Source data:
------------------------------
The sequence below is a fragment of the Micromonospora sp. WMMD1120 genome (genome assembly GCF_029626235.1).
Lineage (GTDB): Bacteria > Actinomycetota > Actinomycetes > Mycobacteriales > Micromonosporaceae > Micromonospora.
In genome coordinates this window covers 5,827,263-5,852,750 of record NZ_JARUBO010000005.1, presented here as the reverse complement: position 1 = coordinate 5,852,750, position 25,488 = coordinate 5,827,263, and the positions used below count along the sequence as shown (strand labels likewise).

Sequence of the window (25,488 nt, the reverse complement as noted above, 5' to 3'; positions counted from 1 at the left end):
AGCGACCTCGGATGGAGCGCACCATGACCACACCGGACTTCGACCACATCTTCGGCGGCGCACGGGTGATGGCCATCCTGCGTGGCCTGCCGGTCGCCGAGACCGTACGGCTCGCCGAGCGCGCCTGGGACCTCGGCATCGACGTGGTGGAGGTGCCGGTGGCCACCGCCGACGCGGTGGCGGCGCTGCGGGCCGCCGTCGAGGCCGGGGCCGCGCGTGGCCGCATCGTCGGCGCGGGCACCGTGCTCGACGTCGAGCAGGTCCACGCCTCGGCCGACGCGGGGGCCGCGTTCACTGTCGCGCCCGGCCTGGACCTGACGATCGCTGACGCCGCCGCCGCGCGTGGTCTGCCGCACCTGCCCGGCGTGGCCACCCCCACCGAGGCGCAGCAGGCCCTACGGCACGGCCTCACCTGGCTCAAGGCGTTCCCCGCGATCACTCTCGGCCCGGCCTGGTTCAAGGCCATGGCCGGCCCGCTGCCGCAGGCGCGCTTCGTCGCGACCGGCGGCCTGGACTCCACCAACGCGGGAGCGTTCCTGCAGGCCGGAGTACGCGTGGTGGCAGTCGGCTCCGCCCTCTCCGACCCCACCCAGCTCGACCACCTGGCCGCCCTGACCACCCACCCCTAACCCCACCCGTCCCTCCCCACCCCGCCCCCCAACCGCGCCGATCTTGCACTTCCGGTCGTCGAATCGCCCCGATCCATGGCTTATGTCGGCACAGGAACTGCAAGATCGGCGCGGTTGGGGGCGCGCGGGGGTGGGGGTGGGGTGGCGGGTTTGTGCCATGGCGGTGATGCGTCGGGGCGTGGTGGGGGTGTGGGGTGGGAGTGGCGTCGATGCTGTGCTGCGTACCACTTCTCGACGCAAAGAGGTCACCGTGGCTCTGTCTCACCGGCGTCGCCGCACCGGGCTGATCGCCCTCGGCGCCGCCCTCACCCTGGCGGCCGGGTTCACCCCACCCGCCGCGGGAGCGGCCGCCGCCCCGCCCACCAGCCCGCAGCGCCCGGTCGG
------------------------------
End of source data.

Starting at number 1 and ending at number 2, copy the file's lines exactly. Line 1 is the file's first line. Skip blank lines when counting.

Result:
The sequence below is a fragment of the Micromonospora sp. WMMD1120 genome (genome assembly GCF_029626235.1).
Lineage (GTDB): Bacteria > Actinomycetota > Actinomycetes > Mycobacteriales > Micromonosporaceae > Micromonospora.